When the municipality of Verdun was established in 1876, the Verdun population barely totalled 300 people and the village then had only a few streets and sidewalks, which were made out of planks of wood—rudimentary to say the least. Adequate services were phased in as the population increased at the turn of the 20th century. In 1907, Verdun's City Council widened the sidewalks along rue Wellington and rue de l’Église. The following year, nearly 43 feet (approximately 13 km) of new concrete sidewalks were added to the roads in the municipality.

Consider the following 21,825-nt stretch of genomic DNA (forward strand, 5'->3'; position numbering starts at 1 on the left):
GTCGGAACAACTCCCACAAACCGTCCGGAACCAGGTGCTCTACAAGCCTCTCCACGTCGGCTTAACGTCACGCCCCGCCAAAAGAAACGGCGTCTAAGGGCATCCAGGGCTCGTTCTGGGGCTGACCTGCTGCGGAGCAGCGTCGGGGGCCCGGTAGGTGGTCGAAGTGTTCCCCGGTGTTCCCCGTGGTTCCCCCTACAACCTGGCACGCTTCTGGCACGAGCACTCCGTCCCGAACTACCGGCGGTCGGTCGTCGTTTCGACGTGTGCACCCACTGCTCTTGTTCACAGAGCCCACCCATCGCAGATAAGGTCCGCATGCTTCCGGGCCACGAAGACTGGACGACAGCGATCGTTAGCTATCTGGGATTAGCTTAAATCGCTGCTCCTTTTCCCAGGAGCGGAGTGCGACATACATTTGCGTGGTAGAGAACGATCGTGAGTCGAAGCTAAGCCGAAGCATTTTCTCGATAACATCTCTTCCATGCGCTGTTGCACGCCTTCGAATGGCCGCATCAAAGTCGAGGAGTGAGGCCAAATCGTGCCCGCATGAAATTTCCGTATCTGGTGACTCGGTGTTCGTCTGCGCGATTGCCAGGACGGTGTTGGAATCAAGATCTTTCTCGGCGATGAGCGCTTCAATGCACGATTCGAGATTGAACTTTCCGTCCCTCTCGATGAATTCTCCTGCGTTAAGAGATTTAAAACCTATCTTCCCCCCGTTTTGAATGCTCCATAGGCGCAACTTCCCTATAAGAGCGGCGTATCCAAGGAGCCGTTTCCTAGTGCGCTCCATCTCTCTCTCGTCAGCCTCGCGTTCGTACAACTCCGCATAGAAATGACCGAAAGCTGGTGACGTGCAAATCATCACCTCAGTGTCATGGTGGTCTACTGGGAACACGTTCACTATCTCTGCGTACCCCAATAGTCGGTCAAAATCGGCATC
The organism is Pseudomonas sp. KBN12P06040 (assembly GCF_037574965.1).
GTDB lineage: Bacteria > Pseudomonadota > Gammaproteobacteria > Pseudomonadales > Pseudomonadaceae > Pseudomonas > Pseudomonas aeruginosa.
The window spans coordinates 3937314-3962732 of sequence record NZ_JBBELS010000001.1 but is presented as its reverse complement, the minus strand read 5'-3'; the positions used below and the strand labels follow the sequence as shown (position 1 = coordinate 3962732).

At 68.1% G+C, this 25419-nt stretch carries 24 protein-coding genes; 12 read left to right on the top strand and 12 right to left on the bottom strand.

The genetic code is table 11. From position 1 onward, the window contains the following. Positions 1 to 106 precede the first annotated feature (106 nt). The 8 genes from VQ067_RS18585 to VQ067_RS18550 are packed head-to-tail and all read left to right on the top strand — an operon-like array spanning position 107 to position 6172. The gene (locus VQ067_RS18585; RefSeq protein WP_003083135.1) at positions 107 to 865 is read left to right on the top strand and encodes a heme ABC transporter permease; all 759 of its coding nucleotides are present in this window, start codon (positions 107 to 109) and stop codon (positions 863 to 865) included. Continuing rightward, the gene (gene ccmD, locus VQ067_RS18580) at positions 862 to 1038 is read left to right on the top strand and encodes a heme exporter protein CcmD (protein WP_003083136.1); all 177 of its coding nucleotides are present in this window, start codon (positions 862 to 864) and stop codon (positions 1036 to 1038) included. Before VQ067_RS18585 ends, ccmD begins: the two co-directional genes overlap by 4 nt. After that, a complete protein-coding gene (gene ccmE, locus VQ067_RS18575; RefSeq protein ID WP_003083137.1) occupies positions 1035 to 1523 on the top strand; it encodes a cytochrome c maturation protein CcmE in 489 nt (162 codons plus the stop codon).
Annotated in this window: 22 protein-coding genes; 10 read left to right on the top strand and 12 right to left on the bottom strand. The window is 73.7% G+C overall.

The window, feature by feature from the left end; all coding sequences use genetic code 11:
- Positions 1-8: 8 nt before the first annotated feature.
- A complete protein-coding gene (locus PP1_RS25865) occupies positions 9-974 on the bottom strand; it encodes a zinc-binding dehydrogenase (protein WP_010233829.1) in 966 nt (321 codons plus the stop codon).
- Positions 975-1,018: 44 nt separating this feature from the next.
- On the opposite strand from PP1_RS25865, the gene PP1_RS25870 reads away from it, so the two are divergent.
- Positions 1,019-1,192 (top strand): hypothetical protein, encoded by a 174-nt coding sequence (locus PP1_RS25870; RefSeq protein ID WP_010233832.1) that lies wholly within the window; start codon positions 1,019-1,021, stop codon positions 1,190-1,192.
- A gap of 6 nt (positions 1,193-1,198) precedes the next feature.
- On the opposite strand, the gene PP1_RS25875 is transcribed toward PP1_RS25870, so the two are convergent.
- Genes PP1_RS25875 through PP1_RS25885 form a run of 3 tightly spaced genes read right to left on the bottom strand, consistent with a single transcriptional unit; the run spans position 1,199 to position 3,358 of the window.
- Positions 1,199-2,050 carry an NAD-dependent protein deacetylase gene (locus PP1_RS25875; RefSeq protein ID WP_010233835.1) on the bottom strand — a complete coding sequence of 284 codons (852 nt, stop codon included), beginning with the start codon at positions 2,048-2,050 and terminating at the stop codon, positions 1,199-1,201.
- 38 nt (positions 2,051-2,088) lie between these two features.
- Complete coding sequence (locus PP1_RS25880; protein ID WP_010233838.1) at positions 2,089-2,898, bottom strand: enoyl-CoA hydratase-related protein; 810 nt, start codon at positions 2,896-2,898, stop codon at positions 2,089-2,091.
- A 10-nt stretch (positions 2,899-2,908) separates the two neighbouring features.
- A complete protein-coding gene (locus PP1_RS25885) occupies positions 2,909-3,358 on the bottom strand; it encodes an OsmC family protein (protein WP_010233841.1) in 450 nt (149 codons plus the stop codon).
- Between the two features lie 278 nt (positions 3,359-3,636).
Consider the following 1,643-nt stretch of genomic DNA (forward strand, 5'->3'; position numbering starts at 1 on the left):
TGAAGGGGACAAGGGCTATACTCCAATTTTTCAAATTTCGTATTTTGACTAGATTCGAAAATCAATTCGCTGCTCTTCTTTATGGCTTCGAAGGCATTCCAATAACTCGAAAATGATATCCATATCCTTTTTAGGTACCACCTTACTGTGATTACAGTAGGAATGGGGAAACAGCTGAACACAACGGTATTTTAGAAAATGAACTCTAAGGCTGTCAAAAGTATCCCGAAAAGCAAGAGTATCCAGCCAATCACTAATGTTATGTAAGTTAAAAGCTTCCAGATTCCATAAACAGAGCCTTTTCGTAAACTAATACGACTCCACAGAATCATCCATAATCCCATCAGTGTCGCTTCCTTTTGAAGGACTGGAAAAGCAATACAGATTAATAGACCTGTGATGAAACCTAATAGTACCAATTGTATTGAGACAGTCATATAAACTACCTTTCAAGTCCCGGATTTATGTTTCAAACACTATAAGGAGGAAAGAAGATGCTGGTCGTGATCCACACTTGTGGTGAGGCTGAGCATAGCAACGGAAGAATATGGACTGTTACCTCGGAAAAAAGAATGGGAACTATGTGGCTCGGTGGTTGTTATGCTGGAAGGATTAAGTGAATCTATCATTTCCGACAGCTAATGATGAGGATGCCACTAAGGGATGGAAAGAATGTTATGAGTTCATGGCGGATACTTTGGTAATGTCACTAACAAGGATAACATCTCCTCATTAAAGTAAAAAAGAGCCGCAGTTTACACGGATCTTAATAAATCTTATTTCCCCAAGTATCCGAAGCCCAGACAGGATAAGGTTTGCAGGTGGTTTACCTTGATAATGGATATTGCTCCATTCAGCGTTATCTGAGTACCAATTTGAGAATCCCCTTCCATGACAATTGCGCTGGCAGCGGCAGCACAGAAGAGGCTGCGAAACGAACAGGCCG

The costs were shared between the City and the owners concerned. Verdun's street lighting, by means of incandescent lamps, was replaced with electricity in 1910. The most important achievement was the construction of a water pumping and filtration plant in 1907.
The water proved to be of very good quality, as the health bureau stated, on January 3, 1910, that no cases of typhoid fever were recorded on Verdun territory, despite the epidemic that was raging through Montréal. The implementation of these various municipal services made it possible for Verdun to have an infrastructure corresponding to that of an expanding city.